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Crash tests show that proper repair is crucial for safety
Crash tests show that a collision can be more dangerous to the driver and passengers when the car they are in has been incorrectly repaired and collides for the second time.
Researchers at the University of Agder (UiA) conducted two full-scale crash tests at Farsund Airport Lista in December 2021. Preliminary findings show that vehicles that have been incorrectly repaired after a collision may be less safe if they get involved in another collision.
The tests are part of the research project of PhD Research Fellow Gulshan Noorsumar at UiA’s Department of Engineering Sciences. She describes the findings as sensational.
“The airbags deployed later than expected. This means that they have less time to stabilise. For those inside the vehicle, this could lead to greater or more serious injuries,” Noorsumar says.
A number of different advanced sensors were installed in the test vehicles to be able to record all the necessary data. The vehicles were also 3D-scanned both before and after the crash tests.
The process of processing and analysing the collected data is now underway.
With support from the local fire service, UiA conducted two full-scale crash tests of vehicles at Farsund Airport, Lista in December 2021. (Video: Kristian Muri Knausgård, Tore Næss and Stian Ngo)
“The tests in connection with Noorsumar’s research are quite unique with regards to the instrumentation in the vehicle, among other things,” says Professor Kjell G. Robbersmyr, who also has the role of mentor for Noorsumar.
Noorsumar is currently working on developing a mathematical model for vehicle crash testing. The model must be able to predict the extent of damage in a given situation.
“The aim of my research is to show how mathematical models can be used to simulate the effect of a collision. The car industry can reduce its costs significantly if it can carry out fewer physical crash tests during the development of new vehicles,” she says.
Two full-scale crash tests
In short, the first crash test involved smashing the test vehicle against a brick wall at 50 kilometres per hour. The same car was then, in another test, struck on the side by another vehicle.
The test vehicle was modified in advance to resemble a collision-damaged vehicle, which had not been repaired in accordance with the manufacturer’s specifications after the collision.
The hypothesis that was to be tested was whether an incorrectly repaired vehicle would perform as expected in terms of safety in a collision.
According to Noorsumar, the outcome of a collision involving an undamaged and a repaired vehicle can be very different. If a vehicle damaged in a collision is not repaired in accordance with the requirements, there is an increased risk of greater structural damage to the vehicle as a whole in the event of a major collision.
“Collisions involving such vehicles can therefore also lead to more serious injuries for those inside. This is one of the things we examine using the data from the crash tests,” Noorsumar says.
Lighter cars present challenges
Other findings suggest that incorrect repair methods can impair the vehicle safety features in a collision.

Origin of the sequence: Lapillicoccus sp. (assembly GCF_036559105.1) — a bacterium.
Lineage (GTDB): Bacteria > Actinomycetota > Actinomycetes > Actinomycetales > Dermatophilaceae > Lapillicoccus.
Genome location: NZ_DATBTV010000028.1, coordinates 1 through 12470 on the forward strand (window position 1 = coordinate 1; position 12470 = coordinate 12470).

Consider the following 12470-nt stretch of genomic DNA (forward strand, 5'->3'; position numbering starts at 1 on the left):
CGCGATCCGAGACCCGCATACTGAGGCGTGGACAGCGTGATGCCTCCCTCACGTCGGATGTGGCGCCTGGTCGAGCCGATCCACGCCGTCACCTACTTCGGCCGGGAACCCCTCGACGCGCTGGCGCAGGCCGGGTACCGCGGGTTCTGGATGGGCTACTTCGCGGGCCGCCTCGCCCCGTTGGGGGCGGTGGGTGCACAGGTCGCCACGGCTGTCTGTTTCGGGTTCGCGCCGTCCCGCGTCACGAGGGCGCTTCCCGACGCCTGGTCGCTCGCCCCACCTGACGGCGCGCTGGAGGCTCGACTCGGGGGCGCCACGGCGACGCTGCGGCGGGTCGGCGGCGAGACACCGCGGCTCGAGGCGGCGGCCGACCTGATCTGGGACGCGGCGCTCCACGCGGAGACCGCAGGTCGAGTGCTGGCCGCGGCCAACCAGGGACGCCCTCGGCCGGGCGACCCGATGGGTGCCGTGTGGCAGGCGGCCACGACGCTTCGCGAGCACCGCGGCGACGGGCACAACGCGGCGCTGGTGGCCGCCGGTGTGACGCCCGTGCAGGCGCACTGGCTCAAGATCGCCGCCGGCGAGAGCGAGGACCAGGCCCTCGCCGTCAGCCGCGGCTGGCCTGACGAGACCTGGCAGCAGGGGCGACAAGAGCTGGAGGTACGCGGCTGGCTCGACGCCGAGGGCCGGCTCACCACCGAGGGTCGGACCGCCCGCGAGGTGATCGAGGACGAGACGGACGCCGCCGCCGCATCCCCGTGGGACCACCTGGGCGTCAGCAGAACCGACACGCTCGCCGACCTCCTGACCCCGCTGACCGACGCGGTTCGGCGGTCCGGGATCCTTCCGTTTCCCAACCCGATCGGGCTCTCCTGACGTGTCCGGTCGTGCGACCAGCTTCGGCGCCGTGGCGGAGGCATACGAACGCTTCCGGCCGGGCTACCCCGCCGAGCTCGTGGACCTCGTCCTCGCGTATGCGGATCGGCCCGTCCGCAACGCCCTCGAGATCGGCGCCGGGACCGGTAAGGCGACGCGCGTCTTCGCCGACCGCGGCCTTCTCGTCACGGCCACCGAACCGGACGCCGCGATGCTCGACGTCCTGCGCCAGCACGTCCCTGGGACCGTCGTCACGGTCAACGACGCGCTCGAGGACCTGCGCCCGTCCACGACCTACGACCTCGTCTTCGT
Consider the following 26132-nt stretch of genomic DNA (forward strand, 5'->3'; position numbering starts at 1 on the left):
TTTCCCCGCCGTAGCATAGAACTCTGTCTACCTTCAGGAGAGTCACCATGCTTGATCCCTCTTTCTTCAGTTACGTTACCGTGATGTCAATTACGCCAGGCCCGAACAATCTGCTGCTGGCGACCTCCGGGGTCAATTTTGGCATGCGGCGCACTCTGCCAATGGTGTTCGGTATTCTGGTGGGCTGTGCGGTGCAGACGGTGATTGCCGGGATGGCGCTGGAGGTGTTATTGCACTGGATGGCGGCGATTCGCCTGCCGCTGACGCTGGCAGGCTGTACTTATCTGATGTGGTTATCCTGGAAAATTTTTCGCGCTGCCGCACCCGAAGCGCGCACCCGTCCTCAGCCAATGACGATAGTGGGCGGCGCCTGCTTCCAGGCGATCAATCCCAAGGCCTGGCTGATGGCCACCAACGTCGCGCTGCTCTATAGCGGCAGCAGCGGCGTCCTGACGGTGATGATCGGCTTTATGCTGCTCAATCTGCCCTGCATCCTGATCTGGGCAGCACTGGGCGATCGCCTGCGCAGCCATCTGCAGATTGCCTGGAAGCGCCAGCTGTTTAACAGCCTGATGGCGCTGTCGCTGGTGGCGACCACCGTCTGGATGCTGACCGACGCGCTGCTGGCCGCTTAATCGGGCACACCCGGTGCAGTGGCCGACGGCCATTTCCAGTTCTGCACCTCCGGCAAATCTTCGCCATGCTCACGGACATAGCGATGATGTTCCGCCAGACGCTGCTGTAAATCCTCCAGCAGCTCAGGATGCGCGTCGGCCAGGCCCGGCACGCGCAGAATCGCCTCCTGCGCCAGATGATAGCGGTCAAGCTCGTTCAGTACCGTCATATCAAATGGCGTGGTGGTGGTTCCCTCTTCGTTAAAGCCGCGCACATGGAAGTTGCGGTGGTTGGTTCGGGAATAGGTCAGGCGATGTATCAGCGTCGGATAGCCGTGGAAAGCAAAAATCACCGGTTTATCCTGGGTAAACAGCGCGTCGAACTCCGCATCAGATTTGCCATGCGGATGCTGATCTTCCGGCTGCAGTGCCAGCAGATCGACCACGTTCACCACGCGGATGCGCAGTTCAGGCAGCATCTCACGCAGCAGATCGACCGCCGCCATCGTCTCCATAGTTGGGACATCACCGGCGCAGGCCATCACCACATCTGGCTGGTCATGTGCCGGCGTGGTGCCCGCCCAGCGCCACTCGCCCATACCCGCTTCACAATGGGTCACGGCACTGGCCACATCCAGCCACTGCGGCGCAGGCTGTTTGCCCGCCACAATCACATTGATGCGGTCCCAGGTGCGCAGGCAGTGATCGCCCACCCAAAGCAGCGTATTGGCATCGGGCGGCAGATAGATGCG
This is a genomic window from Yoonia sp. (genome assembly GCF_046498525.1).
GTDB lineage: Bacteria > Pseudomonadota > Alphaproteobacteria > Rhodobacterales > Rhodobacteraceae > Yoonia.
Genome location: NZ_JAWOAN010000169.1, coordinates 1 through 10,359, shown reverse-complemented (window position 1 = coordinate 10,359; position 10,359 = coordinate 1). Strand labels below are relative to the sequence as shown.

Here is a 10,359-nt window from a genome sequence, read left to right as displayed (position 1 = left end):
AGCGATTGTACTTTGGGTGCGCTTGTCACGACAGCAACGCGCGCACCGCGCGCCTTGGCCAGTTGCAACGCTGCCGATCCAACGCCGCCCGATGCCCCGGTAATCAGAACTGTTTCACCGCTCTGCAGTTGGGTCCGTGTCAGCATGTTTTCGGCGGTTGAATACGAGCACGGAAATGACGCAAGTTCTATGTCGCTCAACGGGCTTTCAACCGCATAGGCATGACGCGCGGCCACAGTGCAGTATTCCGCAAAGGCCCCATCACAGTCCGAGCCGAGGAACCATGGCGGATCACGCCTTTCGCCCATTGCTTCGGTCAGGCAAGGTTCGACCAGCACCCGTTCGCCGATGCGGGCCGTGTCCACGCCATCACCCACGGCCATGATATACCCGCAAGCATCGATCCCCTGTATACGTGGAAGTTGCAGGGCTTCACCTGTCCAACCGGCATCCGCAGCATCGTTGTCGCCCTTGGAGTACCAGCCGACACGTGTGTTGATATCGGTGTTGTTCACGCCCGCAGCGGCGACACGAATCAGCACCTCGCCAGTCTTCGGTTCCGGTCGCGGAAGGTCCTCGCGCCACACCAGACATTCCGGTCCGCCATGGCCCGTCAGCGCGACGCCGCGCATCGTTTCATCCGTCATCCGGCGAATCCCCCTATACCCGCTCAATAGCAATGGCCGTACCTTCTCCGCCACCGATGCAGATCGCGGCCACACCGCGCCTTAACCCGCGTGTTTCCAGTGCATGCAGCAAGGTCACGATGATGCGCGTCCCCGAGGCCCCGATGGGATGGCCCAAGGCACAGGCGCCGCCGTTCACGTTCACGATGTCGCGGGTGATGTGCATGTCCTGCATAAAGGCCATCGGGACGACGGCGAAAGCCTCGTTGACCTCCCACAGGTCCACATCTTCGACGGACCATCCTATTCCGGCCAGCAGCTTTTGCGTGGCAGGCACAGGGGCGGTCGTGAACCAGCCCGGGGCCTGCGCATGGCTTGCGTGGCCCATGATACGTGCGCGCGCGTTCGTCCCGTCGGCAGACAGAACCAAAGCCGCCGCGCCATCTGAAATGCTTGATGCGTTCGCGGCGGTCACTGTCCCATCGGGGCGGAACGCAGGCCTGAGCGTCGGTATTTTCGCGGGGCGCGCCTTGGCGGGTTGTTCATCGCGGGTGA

Noorsumar explains that vehicles today are designed to absorb the force from a collision in the most efficient way possible to protect those inside.
The lighter the vehicle, the more difficult it becomes to maintain the safety standard. New and lighter vehicles are therefore equipped with very advanced technology to increase safety.
“With the current manufacturing methods used, it may turn out that vehicles do not tolerate extensive damage repair as well as expected after a major collision,” Noorsumar says.
“An international problem”
Researchers at UiA who focus on road users and vehicle safety are among those who eagerly follow Noorsumar’s research.
Through her work, they will be able to test new methods and very advanced equipment for technical inspection. This will make it easier to detect whether faulty repairs have been carried out on collision-damaged vehicles.
“Improperly performed repairs are unfortunately not only a national, but also an international problem,” says Bjarne Hæstad, who is one of the study coordinators at the road users and vehicles programme at UiA.
The technological development in the automotive industry have made vehicles more advanced and complex. This places great demands on those who carry out repairs, Hæstad emphasises, and especially on repairs of vehicles that are extensively damaged after a major collision.
“Both car manufacturers and repair shops must follow these developments closely,” Hæstad says.
R&D project on safe car body repairs
Hæstad explains that Noorsumar’s research will also have great utility value for the project 'Safe car body repairs'. This research and development project at UiA investigates how to check that vehicles have been repaired in accordance with the manufacturer’s procedures, and that the quality of the car is the same as before it was damaged.
“In connection with inspections, the Norwegian Public Roads Administration has found vehicles that have not been repaired in accordance with the factory’s specifications,” says Hæstad.
This is why new regulations have been introduced with requirements for special documentation of the damage repairs performed, and requirements for special training and authorisation for such car body workshops.
Researchers at UiA and Agder Research have previously conducted crash tests to certify crash barriers and lighting masts for the Norwegian Public Roads Administration. The crash tests in December 2021 were carried out in collaboration with researchers affiliated with the Top Research Centre Mechatronics (TRCM) at the Faculty of Engineering and Science at UiA.
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